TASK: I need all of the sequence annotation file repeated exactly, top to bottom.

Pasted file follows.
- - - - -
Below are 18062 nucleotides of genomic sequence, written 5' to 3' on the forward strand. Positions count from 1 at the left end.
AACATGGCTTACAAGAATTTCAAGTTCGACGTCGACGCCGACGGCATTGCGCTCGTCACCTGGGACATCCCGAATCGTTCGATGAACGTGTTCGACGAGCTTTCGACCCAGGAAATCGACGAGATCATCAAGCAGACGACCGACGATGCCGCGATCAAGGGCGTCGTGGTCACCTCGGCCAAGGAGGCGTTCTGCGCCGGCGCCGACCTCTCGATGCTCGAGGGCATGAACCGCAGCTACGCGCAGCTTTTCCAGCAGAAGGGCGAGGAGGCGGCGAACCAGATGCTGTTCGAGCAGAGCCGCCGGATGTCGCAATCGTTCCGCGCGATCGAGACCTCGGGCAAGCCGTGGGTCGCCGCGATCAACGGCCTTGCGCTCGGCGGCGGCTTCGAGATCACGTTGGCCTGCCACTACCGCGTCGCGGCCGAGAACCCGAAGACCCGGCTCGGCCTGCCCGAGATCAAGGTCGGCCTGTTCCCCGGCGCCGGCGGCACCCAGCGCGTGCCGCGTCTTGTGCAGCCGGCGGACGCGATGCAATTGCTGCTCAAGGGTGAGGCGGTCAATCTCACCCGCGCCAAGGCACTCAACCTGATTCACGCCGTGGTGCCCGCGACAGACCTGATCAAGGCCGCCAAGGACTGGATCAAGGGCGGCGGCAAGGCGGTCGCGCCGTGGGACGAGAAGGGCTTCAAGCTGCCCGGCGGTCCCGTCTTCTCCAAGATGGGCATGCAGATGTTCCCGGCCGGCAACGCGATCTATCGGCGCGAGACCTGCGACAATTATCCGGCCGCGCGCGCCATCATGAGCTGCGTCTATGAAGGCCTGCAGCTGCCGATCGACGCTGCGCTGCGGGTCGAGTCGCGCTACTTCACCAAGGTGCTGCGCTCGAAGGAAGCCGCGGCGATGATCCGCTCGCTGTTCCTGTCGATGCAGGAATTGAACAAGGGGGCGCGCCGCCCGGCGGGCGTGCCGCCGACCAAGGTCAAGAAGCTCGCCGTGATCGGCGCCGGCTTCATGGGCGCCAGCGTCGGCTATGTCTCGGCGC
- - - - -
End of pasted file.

Below are 18062 nucleotides of genomic sequence, written 5' to 3' on the forward strand. Positions count from 1 at the left end.
AACATGGCTTACAAGAATTTCAAGTTCGACGTCGACGCCGACGGCATTGCGCTCGTCACCTGGGACATCCCGAATCGTTCGATGAACGTGTTCGACGAGCTTTCGACCCAGGAAATCGACGAGATCATCAAGCAGACGACCGACGATGCCGCGATCAAGGGCGTCGTGGTCACCTCGGCCAAGGAGGCGTTCTGCGCCGGCGCCGACCTCTCGATGCTCGAGGGCATGAACCGCAGCTACGCGCAGCTTTTCCAGCAGAAGGGCGAGGAGGCGGCGAACCAGATGCTGTTCGAGCAGAGCCGCCGGATGTCGCAATCGTTCCGCGCGATCGAGACCTCGGGCAAGCCGTGGGTCGCCGCGATCAACGGCCTTGCGCTCGGCGGCGGCTTCGAGATCACGTTGGCCTGCCACTACCGCGTCGCGGCCGAGAACCCGAAGACCCGGCTCGGCCTGCCCGAGATCAAGGTCGGCCTGTTCCCCGGCGCCGGCGGCACCCAGCGCGTGCCGCGTCTTGTGCAGCCGGCGGACGCGATGCAATTGCTGCTCAAGGGTGAGGCGGTCAATCTCACCCGCGCCAAGGCACTCAACCTGATTCACGCCGTGGTGCCCGCGACAGACCTGATCAAGGCCGCCAAGGACTGGATCAAGGGCGGCGGCAAGGCGGTCGCGCCGTGGGACGAGAAGGGCTTCAAGCTGCCCGGCGGTCCCGTCTTCTCCAAGATGGGCATGCAGATGTTCCCGGCCGGCAACGCGATCTATCGGCGCGAGACCTGCGACAATTATCCGGCCGCGCGCGCCATCATGAGCTGCGTCTATGAAGGCCTGCAGCTGCCGATCGACGCTGCGCTGCGGGTCGAGTCGCGCTACTTCACCAAGGTGCTGCGCTCGAAGGAAGCCGCGGCGATGATCCGCTCGCTGTTCCTGTCGATGCAGGAATTGAACAAGGGGGCGCGCCGCCCGGCGGGCGTGCCGCCGACCAAGGTCAAGAAGCTCGCCGTGATCGGCGCCGGCTTCATGGGCGCCAGCGTCGGCTATGTCTCGGCGC